No 28

Transparency and Accuracy of Colombian Coffee Statistics are Recognized

August, 2016

Analysis

Transparency and Accuracy of Colombian Coffee Statistics are Recognized

Both markets and the Colombian statistics agency recognize accuracy and transparency in preparation and reporting of statistics on Colombian coffee production and exports by the FNC.


Transparency and accuracy with which the Colombian Coffee Growers Federation (FNC) consolidates and reports statistics about Café de Colombia production and exports month after month are an important added value not only for producers and customers, but for the global industry and markets.

For producers, this information helps them forecast the international coffee price depending on availability and compare their own productivity with national averages; and for customers and markets, it helps them have a greater clarity on Colombian coffee availability.

“In Colombia, the FNC’s work helps tremendously with statistics. It is an institution that continually supports producers, encouraging, for instance, crop renovation initiatives. The FNC contributes to make data a better-quality universe by having more accurate statistics,” says the Brazilian expert Rodrigo Costa, Director of Commodities at Société Général Corporate Banking and Investment, headquartered in New York City.

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Costa visited Colombia this year to give a lecture on the world coffee market at the FNC head office in Bogota.

In Colombia, the FNC compiles information on coffee production and exports, including figures reported by other exporters. Additionally, the Coffee Information System (Sica) is a powerful tool, unique in its kind, to update, consolidate and monitor geo-referenced information about Colombian coffee farming.

The expert noted that, when it comes to reporting statistics, Brazil faces the double challenge of having very extensive coffee plantations and lacking an institution that compiles information, such as the former Brazilian Coffee Institute (IBC).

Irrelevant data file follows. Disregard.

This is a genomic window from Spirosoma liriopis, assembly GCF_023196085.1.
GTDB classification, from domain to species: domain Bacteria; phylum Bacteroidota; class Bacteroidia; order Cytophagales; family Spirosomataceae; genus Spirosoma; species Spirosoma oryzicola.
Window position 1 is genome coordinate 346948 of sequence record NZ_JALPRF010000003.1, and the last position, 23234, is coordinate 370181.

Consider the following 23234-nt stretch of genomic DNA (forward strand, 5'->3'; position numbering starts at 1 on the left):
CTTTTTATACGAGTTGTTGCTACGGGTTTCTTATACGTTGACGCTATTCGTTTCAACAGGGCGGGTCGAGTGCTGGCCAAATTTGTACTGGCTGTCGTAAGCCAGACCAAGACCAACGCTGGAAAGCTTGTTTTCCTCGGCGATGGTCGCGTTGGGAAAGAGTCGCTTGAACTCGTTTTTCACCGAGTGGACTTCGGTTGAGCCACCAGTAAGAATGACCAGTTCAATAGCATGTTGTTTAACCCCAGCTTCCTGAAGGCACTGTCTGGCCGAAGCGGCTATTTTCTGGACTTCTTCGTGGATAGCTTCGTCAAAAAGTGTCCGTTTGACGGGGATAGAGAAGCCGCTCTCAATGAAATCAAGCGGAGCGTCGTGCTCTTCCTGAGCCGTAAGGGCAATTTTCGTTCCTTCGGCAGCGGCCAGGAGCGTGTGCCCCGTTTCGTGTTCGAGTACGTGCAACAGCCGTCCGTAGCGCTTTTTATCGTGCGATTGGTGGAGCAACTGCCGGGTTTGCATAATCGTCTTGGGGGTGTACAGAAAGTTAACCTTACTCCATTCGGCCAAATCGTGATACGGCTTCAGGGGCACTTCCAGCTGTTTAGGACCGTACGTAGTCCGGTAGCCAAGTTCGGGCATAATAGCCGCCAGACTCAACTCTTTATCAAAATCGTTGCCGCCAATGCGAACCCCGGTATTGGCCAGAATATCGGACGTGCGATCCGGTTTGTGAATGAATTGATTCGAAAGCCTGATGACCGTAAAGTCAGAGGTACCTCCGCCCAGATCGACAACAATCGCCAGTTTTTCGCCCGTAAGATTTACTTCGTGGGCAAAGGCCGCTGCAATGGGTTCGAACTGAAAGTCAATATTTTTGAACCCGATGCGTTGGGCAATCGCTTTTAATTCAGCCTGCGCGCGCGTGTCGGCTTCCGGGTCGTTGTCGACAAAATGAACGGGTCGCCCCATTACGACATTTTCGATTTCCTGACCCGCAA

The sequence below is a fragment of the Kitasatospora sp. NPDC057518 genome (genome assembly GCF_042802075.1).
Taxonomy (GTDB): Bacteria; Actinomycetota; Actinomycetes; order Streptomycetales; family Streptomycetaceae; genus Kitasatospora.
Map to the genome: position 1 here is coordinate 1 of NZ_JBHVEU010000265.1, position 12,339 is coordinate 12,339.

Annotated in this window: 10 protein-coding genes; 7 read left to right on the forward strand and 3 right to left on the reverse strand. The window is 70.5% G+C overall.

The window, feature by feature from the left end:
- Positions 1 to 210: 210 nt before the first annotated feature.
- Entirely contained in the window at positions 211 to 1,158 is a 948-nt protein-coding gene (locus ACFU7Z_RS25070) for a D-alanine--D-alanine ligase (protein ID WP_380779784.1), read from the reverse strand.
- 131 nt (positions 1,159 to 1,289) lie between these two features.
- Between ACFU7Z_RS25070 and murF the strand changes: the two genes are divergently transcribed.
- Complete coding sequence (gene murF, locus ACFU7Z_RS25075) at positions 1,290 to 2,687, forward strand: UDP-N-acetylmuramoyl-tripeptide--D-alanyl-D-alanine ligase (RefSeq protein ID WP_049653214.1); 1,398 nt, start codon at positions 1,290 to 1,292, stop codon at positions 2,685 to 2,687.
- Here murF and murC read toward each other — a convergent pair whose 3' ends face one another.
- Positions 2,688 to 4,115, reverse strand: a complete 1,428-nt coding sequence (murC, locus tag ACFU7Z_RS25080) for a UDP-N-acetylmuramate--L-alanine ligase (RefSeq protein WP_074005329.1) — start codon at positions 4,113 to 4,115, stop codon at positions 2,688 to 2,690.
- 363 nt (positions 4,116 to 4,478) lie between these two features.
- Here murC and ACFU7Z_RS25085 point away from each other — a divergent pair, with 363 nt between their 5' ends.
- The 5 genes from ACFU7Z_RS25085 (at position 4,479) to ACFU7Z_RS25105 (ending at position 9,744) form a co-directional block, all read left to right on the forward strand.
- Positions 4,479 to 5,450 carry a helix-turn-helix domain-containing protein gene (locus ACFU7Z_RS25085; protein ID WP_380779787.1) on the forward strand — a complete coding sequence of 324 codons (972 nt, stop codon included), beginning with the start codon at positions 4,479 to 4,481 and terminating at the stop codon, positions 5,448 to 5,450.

“They don’t necessarily have enough budget and people to visit the farms and verify production in detail, the margins of error are higher. At the time of the IBC, there were more accurate statistics,” Costa noted.

The expert also acknowledged that in Colombia, a country producing fresh coffee all year round, a culture of accumulating inventories is not common. In addition, he recognized the high-quality standards of Colombia to store coffee, which help preserve it in good conditions for longer.

For Colombian producers, clear and reliable statistics are very helpful to measure their own productivity, the expert pointed out. “The more they know, the more equipped they are to make decisions, especially in productivity matters, rather than domestic production,” he added.

This work by the FNC to record and report coffee production and export statistics deserved this year a new recognition by the National Administrative Department of Statistics (DANE), which re-certified the monthly coffee export record with the highest grade. This certification confirms the credibility, reliability and transparency of the monthly figures reported by the FNC.

This task is carried out by the FNC in accordance with the National Coffee Fund (FoNC) management contract recently signed with the Colombian Government and which has operated, with some modifications, since 1940.

The statistics have enabled the country to know in a transparent, timely and accurate way not only coffee exports, but to determine coffee policy measures, such as export coffee quality standards, collection of the coffee contribution and transfer of the best basic price to producers.

 

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